If you've ever written anything vaguely controversial, you're sure to notice that it isn't often easy. If, for instance, you're quite sure that the Bible calls adultery sin, writing that for others to read even if it's abundantly clear won't make you popular with the populace. Calling on thieves to repent won't make thieves like you. The fact is that writing from a biblical perspective by definition will cause friction. As John wrote, "Do not be surprised, brothers, that the world hates you" (1 John 3:13). Look, telling people, "You're wrong and need to change directions" is not going to come across positively even if you say it with all the love and good intentions that you can (had better) muster.
I've written stuff in the past that hasn't gone over well. I've written that husbands must love their wives. That usually flies okay because women really like that their husbands are commanded to love them and, frankly, there aren't a lot of husbands reading this stuff that simultaneously hate their wives. But write "Wives, submit to your husbands as to the Lord" (you know, word for word like it says in the Bible) and you will catch all sorts of flak. "Me? Submit to him? He doesn't know enough to come in out of the rain!" I'm shocked, of course. I was expecting a "Gee whiz, Stan, thanks so much for pointing out God's view on the topic. I can see that I need to change things and trust that God will do what is right when I obey Him." Doesn't happen.
So what can I offer for easy writing tips for Christians? Can I offer you any way to get along with people in your writing efforts? Absolutely! Follow this simple guideline: Write what they like to hear. Simple!
The easiest way to do that is to avoid all the controversial stuff. Just skip it. Don't even approach it. Does the Bible say, "God gave them up to dishonorable passions. For their women exchanged natural relations for those that are contrary to nature; and the men likewise gave up natural relations with women and were consumed with passion for one another, men committing shameless acts with men and receiving in themselves the due penalty for their error" (Rom 1:26-27)? Well, yeah, sure, but you don't have to point it out, do you? I mean, leave that stuff for those not concerned about getting along, who don't anticipate being liked, who don't care if people are offended by biblical truth. If you care about coming across as "nice", just don't do it.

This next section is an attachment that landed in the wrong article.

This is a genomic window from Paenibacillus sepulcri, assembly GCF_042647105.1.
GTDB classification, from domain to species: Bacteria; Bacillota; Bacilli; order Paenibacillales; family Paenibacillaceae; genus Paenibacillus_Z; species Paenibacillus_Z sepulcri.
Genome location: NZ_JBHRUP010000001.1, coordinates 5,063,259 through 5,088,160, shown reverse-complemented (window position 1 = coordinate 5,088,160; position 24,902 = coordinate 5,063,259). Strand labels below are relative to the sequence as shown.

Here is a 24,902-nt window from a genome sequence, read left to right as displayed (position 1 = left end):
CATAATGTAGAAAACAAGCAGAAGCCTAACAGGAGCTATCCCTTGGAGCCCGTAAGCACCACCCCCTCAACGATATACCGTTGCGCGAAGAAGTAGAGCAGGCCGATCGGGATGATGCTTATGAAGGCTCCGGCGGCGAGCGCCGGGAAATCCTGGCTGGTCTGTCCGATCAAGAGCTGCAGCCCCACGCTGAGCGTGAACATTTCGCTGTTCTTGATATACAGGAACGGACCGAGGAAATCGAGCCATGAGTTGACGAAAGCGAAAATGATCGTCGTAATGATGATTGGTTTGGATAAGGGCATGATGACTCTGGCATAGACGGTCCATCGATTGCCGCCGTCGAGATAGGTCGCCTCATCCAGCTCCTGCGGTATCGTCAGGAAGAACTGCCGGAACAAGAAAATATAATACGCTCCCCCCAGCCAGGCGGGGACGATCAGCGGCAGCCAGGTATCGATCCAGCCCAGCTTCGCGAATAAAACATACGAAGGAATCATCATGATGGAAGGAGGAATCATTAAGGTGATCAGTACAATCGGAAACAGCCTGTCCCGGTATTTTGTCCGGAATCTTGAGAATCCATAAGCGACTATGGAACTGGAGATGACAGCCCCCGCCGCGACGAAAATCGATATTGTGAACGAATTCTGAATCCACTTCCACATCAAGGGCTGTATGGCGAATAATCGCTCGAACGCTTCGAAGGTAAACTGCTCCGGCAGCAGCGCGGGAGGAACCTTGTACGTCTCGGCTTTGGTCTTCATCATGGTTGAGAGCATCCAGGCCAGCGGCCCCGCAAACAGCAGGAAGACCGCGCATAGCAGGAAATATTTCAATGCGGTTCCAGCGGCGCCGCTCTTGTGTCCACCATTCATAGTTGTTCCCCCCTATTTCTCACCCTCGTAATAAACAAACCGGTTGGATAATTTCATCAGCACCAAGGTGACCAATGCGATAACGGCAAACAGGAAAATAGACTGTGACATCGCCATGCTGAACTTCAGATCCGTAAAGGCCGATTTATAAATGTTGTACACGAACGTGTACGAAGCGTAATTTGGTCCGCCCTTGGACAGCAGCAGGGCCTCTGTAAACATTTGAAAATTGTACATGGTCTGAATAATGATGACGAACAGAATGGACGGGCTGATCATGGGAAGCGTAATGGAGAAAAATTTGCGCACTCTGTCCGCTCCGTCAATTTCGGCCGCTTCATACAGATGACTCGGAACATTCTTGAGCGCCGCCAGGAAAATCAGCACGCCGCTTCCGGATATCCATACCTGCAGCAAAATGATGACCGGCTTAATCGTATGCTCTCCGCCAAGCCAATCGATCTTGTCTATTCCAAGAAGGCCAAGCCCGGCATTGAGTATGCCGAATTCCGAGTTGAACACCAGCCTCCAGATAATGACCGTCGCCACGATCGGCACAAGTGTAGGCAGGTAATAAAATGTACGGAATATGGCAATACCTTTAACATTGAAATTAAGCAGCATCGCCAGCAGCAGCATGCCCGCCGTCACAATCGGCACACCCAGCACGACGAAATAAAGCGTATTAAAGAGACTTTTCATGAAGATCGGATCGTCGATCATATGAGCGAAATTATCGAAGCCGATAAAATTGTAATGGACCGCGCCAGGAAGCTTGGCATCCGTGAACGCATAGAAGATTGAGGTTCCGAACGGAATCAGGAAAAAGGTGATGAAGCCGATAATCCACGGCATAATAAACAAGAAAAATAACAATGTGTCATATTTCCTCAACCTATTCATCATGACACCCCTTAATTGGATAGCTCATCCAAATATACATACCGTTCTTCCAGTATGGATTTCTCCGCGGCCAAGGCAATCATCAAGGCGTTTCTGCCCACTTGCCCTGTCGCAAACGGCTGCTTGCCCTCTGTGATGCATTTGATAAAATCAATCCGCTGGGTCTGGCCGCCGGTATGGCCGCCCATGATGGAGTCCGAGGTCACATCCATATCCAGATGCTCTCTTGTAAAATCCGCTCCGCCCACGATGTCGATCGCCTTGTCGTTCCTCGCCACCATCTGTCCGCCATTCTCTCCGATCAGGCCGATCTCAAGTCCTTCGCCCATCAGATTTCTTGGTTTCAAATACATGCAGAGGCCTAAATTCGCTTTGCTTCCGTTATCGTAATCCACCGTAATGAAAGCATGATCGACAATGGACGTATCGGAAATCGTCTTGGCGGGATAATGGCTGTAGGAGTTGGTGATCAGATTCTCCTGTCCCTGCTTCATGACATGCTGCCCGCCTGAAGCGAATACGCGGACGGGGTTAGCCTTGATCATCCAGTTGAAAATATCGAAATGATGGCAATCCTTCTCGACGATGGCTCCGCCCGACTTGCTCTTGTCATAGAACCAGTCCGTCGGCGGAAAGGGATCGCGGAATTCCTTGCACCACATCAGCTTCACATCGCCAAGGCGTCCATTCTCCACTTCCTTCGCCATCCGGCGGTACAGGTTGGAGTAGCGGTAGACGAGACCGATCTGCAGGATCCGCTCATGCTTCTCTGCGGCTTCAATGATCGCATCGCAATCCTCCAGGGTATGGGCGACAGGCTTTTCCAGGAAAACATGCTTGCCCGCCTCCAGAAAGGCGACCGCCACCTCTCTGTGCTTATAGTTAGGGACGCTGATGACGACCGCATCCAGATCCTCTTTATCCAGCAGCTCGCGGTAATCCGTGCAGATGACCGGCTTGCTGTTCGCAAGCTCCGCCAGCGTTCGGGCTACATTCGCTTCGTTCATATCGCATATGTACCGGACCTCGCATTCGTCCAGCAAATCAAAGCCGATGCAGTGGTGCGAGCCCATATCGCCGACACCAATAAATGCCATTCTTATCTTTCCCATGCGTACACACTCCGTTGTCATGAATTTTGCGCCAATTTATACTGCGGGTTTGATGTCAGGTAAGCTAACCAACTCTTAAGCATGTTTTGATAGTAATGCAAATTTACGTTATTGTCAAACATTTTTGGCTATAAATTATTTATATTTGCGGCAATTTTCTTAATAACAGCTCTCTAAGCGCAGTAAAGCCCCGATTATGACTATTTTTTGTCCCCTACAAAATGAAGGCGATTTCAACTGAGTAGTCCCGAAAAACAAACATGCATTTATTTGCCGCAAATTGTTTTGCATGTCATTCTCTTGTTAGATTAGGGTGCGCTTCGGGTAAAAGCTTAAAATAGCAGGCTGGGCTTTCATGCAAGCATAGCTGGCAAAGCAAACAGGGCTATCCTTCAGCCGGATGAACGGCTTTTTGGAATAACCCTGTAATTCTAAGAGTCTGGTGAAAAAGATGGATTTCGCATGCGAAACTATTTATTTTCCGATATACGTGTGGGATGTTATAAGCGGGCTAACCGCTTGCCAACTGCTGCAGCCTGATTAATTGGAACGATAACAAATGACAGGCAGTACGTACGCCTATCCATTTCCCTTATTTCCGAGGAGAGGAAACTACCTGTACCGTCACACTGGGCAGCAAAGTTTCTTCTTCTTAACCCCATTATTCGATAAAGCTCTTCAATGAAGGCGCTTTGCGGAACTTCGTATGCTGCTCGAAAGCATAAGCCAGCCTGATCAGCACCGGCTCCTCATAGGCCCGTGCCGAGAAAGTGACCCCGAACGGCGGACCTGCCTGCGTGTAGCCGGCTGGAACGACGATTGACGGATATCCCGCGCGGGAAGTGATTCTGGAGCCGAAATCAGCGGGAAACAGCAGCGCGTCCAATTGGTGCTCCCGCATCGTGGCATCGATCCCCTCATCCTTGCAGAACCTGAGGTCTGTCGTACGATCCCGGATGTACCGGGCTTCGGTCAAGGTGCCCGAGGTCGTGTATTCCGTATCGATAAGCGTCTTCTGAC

Sometimes you'll want to approach controversial subjects. Take, for instance, the subject of marriage. Now that one is just fraught with danger. I mean, the Bible has all sorts of unpopular things to say about it. On the other hand, it has a lot of good things to say. And, after all, marriage is a good thing, right? So when you approach one of these minefields and you feel like you must go there, step carefully. Go with the "husbands love your wife" thing because you won't get much opposition there. Be sure not to go on to the whole self-sacrifice thing, like "as Christ loved the Church and gave Himself up for her" kind of stuff. But in today's climate, you can generally get away with bashing men for their failures as fathers and husbands and wives will eat it up and men will take it fairly well, so that's safe. On the other hand, don't push that whole "wives submit" or "let them keep silent and ask their husbands" kind of stuff. Sure, sure, it's in there, but there is hardly a woman on the planet today that wants to hear what God has to say about feminism and the like, so avoid that stuff like the plague. It's possible to approach controversial subjects if you do it carefully and selectively.
A word to be sure to keep out of your writing is "repent" or anything remotely connected to it. Don't ask people to repent. I mean, it is abundantly clear that the Bible is full of calls to repent and warnings against immorality and idolatry and all that, but they have Bibles, don't they? Let them read that stuff for themselves. After all, it's God's job to convict of sin, not yours. Telling people they're doing something wrong almost never goes over well. Pointing it out in Scripture and expressing deep and abiding personal concern and love doesn't make it go any better.
Bottom line, just follow this simple, biblical formula: "People will not endure sound teaching, but having itching ears they will accumulate for themselves teachers to suit their own passions" (2 Tim 4:3). Go with that and you will have people beating a path to your door. Oh, wait, is that a good thing? Hang on a minute ...